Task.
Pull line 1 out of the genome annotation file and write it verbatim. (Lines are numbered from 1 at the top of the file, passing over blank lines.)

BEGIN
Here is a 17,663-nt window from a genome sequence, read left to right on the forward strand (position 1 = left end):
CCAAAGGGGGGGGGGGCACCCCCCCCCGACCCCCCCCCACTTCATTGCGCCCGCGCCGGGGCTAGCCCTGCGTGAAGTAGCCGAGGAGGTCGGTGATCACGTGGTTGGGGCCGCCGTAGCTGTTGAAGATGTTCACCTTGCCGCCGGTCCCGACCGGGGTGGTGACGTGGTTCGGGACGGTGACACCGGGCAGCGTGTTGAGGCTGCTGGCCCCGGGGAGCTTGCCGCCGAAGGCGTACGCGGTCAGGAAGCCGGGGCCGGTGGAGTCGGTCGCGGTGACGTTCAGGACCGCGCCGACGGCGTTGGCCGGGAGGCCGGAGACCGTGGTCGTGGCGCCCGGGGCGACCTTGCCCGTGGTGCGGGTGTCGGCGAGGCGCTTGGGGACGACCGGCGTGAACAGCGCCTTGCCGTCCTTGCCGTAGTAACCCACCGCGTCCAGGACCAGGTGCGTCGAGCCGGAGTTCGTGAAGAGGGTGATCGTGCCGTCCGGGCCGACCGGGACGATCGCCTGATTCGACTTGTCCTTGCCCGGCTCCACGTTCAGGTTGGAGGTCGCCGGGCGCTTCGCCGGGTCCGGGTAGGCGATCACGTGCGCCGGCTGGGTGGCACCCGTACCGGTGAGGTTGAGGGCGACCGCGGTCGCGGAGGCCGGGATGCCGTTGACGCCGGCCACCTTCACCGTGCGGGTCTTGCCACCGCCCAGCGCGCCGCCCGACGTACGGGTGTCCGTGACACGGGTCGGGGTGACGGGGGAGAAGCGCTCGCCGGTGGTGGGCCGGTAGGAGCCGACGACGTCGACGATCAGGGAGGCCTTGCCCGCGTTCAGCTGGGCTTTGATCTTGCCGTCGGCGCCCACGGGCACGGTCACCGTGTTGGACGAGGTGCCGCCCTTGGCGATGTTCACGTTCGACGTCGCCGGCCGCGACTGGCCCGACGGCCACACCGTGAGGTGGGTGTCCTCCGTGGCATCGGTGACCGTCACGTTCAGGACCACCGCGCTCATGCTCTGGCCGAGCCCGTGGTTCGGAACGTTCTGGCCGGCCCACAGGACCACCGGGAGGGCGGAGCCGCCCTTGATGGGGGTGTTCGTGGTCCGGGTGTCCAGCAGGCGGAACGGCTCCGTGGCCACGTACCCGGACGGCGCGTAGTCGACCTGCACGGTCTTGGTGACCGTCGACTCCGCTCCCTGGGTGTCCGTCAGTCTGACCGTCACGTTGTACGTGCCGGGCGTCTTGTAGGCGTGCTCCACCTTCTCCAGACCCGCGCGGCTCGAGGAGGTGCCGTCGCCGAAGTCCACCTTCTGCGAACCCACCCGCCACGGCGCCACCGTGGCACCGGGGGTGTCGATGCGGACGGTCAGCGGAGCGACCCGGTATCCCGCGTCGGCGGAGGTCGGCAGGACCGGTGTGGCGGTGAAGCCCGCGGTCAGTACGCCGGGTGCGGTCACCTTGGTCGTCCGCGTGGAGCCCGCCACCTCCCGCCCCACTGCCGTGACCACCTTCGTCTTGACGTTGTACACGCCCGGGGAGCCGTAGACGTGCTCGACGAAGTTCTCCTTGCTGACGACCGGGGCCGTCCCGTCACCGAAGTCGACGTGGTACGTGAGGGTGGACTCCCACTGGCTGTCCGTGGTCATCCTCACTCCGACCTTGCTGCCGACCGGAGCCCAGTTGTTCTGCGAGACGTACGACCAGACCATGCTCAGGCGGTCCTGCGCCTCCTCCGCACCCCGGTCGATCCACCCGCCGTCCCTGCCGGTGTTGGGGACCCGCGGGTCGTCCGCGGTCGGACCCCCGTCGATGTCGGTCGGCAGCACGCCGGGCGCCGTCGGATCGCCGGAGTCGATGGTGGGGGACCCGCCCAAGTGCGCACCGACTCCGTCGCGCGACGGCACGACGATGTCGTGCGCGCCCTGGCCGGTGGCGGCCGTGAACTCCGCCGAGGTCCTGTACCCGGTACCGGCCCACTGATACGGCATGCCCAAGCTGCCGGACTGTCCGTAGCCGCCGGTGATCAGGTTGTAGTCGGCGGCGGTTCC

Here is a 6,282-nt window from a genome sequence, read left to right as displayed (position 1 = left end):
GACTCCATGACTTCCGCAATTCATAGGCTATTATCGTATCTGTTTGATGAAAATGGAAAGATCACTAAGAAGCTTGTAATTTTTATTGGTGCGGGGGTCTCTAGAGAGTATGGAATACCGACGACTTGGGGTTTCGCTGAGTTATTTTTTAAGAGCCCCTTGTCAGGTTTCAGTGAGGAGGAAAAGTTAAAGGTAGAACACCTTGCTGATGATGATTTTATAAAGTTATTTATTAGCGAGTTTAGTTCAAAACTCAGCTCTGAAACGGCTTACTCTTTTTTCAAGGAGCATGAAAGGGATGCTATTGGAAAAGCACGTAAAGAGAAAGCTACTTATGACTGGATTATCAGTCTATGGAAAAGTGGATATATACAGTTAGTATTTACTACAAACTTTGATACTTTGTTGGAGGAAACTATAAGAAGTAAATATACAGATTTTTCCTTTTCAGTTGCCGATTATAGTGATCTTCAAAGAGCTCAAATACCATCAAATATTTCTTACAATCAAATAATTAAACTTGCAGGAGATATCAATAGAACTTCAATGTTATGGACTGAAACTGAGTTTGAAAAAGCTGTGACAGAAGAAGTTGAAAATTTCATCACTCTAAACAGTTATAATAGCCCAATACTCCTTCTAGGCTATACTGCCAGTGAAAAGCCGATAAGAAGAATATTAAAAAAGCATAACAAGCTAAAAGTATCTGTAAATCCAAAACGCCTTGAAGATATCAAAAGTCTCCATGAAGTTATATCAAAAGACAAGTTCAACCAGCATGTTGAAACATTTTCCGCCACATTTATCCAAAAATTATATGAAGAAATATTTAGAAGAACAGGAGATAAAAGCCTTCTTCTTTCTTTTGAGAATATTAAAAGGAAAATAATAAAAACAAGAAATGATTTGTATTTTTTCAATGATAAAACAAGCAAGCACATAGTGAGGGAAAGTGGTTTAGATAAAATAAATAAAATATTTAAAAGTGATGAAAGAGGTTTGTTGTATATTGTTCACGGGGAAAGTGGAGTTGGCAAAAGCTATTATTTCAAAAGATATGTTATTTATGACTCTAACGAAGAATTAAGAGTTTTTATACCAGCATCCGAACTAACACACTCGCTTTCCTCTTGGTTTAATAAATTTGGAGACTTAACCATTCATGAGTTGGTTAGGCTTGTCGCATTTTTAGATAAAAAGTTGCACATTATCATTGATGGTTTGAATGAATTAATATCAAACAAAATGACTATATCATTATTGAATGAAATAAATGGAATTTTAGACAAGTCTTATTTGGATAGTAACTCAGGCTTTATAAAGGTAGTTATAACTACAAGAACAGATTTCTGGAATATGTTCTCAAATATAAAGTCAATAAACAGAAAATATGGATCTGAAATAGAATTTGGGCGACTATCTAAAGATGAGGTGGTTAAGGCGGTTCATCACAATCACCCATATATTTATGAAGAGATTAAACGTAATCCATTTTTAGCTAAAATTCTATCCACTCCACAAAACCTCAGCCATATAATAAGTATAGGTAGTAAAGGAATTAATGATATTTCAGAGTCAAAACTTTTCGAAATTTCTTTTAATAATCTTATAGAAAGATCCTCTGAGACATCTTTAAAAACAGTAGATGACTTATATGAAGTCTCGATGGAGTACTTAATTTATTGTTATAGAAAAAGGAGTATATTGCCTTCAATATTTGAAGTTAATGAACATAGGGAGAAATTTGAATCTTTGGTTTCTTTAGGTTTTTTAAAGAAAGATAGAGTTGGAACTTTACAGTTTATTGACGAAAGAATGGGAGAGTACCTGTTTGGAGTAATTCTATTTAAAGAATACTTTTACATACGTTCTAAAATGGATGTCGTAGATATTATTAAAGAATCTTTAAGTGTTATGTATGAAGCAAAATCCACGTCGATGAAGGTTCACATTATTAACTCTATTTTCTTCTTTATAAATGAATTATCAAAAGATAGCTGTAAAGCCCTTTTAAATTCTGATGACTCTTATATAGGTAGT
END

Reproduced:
Here is a 17,663-nt window from a genome sequence, read left to right on the forward strand (position 1 = left end):